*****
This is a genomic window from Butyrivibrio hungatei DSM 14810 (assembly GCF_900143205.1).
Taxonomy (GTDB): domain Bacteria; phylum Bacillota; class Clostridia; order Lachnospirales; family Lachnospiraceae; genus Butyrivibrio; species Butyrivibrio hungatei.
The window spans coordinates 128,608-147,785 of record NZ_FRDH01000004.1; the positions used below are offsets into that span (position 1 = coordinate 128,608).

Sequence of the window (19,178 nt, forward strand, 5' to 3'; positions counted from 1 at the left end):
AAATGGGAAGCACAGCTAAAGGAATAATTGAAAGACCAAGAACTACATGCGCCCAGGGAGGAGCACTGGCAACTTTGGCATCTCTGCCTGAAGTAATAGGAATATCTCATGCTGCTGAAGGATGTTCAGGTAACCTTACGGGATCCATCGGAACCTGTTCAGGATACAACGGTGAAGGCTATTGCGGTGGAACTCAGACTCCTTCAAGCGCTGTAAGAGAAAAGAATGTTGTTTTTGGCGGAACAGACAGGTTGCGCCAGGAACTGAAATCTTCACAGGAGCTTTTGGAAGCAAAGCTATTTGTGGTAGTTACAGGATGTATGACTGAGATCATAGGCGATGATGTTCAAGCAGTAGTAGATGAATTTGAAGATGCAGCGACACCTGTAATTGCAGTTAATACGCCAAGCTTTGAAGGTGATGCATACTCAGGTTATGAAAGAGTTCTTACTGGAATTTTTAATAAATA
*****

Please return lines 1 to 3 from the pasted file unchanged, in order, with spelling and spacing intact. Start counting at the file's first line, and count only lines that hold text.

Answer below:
This is a genomic window from Butyrivibrio hungatei DSM 14810 (assembly GCF_900143205.1).
Taxonomy (GTDB): domain Bacteria; phylum Bacillota; class Clostridia; order Lachnospirales; family Lachnospiraceae; genus Butyrivibrio; species Butyrivibrio hungatei.
The window spans coordinates 128,608-147,785 of record NZ_FRDH01000004.1; the positions used below are offsets into that span (position 1 = coordinate 128,608).